An interesting detail about the newly-crowned champion (a highly communicative young man, by the way): he is the son-in-law of Latypov and he won hours before his 23rd birthday. Dmitri was born in Arzamas which is mistakenly thought in the West to be just a nuclear or chemical waste bin of the former USSR. He rode an ITT titanium frame built in Nizny Novgorod - and beat all the brands. As to Andrei Zintchenko, I hope it's not necessary to introduce the multiple Vuelta stage winner to anyone. His wife Irina and daughter Anjelika came from Spain with him and enjoyed his success.

Post-Race Interviews

Dmitri Sjomov (Agidel): "I felt comfortable with the route. Yes, it's technical but rather fast and I liked it . When you've got good legs, it's not so important what kind of terrain it is. The only problem for me was to watch out for some holes on the straight section. I am an ITT specialist, so on Sunday's road race I'll be a workhorse for my teammates. We'll try hard not to let the stars like Konychev or Tonkov to win easily. It was a nice atmosphere over here as my parents came from Arzamas to support me. My wife also inspired me greatly to this victory."

Denis Bondarenko (Resine Ragnioli-Agidel): "This silver is a nice surprise for me as my form is on the way down and I didn't feel that strong. No wonder as I've got a couple of successful Italian races behind me and it's hardly possible to be at the peak the whole of the season."

Andrei Zintchenko (LA-Pecol): "I am rather happy with the result. Actually I'm not at the top of my condition at the moment. Even my heart rate monitor shows it clearly...I rarely managed to hold more then 174 bpm. Tactically my position was not the most desirable either, as I opened the final group of elite and everyone could target my intermediate results. The top priority for my team is the Volta a Portugal and then the Vuelta, so I am supposed to be totally fit more than a month later. On the other hand, every medal is precious for me and my team. Besides, you should keep in my mind UCI points."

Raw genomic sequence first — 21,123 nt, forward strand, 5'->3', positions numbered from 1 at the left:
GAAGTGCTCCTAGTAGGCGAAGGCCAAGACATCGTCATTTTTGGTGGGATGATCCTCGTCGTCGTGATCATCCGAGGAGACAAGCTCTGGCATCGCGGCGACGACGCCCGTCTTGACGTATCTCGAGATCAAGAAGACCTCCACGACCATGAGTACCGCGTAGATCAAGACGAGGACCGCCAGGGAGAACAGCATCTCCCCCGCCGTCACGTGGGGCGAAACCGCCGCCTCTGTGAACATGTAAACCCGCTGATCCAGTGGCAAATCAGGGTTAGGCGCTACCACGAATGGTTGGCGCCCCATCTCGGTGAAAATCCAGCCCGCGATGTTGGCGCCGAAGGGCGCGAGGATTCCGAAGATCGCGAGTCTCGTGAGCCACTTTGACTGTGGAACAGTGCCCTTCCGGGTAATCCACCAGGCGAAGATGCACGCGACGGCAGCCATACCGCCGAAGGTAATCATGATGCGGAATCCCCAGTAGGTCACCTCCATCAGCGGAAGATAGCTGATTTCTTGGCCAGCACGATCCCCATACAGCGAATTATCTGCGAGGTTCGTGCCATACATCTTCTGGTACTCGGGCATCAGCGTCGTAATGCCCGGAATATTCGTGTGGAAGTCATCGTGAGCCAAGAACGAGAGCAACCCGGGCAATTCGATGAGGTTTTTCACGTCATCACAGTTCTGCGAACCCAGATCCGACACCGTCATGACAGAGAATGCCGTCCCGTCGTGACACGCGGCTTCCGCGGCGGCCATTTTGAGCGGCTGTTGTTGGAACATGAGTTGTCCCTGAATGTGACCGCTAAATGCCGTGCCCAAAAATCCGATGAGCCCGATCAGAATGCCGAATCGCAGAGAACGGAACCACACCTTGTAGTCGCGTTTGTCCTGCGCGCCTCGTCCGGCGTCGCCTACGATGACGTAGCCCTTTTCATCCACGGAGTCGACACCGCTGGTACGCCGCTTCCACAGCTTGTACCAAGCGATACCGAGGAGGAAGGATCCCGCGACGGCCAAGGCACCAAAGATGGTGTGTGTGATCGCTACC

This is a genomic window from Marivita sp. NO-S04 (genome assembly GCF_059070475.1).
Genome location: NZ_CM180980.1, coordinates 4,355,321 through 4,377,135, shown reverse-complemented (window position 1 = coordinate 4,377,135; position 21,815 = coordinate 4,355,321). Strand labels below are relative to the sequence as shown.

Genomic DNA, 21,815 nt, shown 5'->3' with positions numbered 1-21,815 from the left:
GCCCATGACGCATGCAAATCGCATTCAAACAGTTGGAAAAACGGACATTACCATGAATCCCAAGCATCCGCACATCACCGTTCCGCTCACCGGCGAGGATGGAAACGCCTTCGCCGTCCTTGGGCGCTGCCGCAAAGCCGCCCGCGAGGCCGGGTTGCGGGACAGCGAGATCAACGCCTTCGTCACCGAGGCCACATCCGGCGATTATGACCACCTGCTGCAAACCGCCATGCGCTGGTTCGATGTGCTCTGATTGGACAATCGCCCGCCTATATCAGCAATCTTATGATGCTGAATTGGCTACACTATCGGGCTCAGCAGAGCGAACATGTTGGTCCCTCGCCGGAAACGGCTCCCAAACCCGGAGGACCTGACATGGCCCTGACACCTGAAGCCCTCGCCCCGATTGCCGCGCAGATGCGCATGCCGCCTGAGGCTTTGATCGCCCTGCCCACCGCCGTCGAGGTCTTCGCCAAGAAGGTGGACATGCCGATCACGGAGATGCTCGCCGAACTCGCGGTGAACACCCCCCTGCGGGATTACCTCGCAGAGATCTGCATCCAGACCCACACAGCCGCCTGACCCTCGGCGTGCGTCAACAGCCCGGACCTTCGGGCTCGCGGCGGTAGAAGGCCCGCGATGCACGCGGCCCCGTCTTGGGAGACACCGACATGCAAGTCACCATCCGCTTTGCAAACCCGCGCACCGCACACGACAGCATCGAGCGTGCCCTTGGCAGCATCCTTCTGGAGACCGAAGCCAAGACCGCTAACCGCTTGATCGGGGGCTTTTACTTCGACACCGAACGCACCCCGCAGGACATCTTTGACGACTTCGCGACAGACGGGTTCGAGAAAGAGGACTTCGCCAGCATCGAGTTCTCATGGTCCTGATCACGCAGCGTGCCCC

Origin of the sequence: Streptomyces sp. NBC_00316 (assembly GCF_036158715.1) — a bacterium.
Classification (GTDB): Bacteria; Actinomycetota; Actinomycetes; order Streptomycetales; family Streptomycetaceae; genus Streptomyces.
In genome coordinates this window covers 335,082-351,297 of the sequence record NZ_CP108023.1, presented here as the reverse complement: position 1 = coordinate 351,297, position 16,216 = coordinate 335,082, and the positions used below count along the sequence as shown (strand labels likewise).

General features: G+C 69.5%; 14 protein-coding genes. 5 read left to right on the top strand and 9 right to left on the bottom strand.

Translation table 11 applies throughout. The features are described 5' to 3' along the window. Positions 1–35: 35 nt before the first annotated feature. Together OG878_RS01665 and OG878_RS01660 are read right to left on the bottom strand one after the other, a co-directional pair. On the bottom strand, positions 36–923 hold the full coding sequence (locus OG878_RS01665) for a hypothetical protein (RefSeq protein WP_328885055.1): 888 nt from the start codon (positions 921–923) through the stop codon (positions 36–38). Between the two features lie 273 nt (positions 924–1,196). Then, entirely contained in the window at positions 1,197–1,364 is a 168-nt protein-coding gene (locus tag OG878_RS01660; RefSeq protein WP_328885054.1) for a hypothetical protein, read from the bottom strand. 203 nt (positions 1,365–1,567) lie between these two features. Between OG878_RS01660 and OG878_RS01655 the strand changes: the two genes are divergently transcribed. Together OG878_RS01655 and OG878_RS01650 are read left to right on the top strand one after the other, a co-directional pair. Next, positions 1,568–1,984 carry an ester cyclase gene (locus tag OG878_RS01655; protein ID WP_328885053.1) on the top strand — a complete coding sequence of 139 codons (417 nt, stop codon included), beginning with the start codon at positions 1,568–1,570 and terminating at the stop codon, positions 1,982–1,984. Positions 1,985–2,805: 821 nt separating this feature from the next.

Evgueni Petrov (Mapei): "I am disappointed, of course. But it wasn't only my coming late to the start that mattered. I lost too much time on the sharp turns, and on a technical route like that it's crucial."

Alexander Gousiatnikov, President of Russian cycling federation: "We are determined to invite the strongest Russian pro's to Moscow, moreover, to the Krylatskoye Olympic centre. It's a legendary site and it must live on. But if we don't hold top-rate competitions here, we'll lose it. Yes, for time trialists it's not the easiest course, our generation of riders were more used to competing along the dead flat in the ITT. But that epoch is gone forever...just look how demanding ITT routes in Europe are."


1 Dmitri Sjomov (Agidel)                   40.54.70 (48.40 km/h)
2 Denis Bondarenko (Resine Ragnioli-Agidel) 0.14.08
3 Andrei Zintchenko (LA-Pecol)              0.17.50
4 Evgueni Petrov (Mapei)                    0.20.34
5 Faat Zakirov (Amore e Vita)               0.24.89
6 Artur Babaitsev (Team Nurnberger)         0.31.37
7 Alexei Markov (Itera)                     0.42.90
8 Oleg Joukov (Dynamo)                      0.45.26
9 Denis Tischenko (LADA-Samara)             0.51.08
10 Vladimir Karpets (Itera)                 0.52.90
11 Denis Menchov (             1.01.00
13 Sergei Smetanine (Jazztel-Costa Almeria) 1.40.51
21 Pavel Broutt (Itera)                     2.43.21

Starters: 48 
Finishers: 47
Disqualifications: 1